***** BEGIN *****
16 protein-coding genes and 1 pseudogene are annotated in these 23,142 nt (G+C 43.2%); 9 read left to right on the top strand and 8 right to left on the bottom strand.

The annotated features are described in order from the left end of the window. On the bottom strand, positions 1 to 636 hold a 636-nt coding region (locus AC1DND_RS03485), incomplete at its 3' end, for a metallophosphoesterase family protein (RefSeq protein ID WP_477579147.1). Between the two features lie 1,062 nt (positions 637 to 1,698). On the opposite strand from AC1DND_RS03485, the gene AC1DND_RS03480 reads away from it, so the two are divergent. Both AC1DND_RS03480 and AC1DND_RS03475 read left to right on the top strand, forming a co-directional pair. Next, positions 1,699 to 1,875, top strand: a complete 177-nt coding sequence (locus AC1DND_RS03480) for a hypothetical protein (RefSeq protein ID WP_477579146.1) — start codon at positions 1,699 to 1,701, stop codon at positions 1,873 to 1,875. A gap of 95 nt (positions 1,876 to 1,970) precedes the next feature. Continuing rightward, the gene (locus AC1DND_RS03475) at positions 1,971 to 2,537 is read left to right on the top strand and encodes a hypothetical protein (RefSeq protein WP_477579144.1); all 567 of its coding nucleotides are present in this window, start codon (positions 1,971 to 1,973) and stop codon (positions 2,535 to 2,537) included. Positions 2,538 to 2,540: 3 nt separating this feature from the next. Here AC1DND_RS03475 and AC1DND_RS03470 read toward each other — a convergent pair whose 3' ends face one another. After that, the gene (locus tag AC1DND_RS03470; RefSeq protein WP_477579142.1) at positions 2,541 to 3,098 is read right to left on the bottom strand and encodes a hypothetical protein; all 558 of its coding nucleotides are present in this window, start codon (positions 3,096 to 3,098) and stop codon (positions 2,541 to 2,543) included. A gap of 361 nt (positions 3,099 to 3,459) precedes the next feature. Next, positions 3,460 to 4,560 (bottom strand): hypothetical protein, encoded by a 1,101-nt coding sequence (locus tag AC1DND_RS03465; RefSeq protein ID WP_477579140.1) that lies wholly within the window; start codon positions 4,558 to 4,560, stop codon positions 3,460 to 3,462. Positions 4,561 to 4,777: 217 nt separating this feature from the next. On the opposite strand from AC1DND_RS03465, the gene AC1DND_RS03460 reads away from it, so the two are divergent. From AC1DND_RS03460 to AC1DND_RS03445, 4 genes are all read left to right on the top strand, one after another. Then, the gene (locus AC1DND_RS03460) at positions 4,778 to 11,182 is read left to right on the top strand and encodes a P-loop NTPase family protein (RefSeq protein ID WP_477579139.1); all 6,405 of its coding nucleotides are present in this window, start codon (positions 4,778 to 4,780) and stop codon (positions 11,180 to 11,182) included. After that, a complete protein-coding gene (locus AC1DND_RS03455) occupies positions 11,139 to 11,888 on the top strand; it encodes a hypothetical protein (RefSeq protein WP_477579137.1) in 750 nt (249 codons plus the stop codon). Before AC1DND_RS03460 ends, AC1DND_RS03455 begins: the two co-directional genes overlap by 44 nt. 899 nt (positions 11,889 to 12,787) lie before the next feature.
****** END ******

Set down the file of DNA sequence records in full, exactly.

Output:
16 protein-coding genes and 1 pseudogene are annotated in these 23,142 nt (G+C 43.2%); 9 read left to right on the top strand and 8 right to left on the bottom strand.

The annotated features are described in order from the left end of the window. On the bottom strand, positions 1 to 636 hold a 636-nt coding region (locus AC1DND_RS03485), incomplete at its 3' end, for a metallophosphoesterase family protein (RefSeq protein ID WP_477579147.1). Between the two features lie 1,062 nt (positions 637 to 1,698). On the opposite strand from AC1DND_RS03485, the gene AC1DND_RS03480 reads away from it, so the two are divergent. Both AC1DND_RS03480 and AC1DND_RS03475 read left to right on the top strand, forming a co-directional pair. Next, positions 1,699 to 1,875, top strand: a complete 177-nt coding sequence (locus AC1DND_RS03480) for a hypothetical protein (RefSeq protein ID WP_477579146.1) — start codon at positions 1,699 to 1,701, stop codon at positions 1,873 to 1,875. A gap of 95 nt (positions 1,876 to 1,970) precedes the next feature. Continuing rightward, the gene (locus AC1DND_RS03475) at positions 1,971 to 2,537 is read left to right on the top strand and encodes a hypothetical protein (RefSeq protein WP_477579144.1); all 567 of its coding nucleotides are present in this window, start codon (positions 1,971 to 1,973) and stop codon (positions 2,535 to 2,537) included. Positions 2,538 to 2,540: 3 nt separating this feature from the next. Here AC1DND_RS03475 and AC1DND_RS03470 read toward each other — a convergent pair whose 3' ends face one another. After that, the gene (locus tag AC1DND_RS03470; RefSeq protein WP_477579142.1) at positions 2,541 to 3,098 is read right to left on the bottom strand and encodes a hypothetical protein; all 558 of its coding nucleotides are present in this window, start codon (positions 3,096 to 3,098) and stop codon (positions 2,541 to 2,543) included. A gap of 361 nt (positions 3,099 to 3,459) precedes the next feature. Next, positions 3,460 to 4,560 (bottom strand): hypothetical protein, encoded by a 1,101-nt coding sequence (locus tag AC1DND_RS03465; RefSeq protein ID WP_477579140.1) that lies wholly within the window; start codon positions 4,558 to 4,560, stop codon positions 3,460 to 3,462. Positions 4,561 to 4,777: 217 nt separating this feature from the next. On the opposite strand from AC1DND_RS03465, the gene AC1DND_RS03460 reads away from it, so the two are divergent. From AC1DND_RS03460 to AC1DND_RS03445, 4 genes are all read left to right on the top strand, one after another. Then, the gene (locus AC1DND_RS03460) at positions 4,778 to 11,182 is read left to right on the top strand and encodes a P-loop NTPase family protein (RefSeq protein ID WP_477579139.1); all 6,405 of its coding nucleotides are present in this window, start codon (positions 4,778 to 4,780) and stop codon (positions 11,180 to 11,182) included. After that, a complete protein-coding gene (locus AC1DND_RS03455) occupies positions 11,139 to 11,888 on the top strand; it encodes a hypothetical protein (RefSeq protein WP_477579137.1) in 750 nt (249 codons plus the stop codon). Before AC1DND_RS03460 ends, AC1DND_RS03455 begins: the two co-directional genes overlap by 44 nt. 899 nt (positions 11,889 to 12,787) lie before the next feature.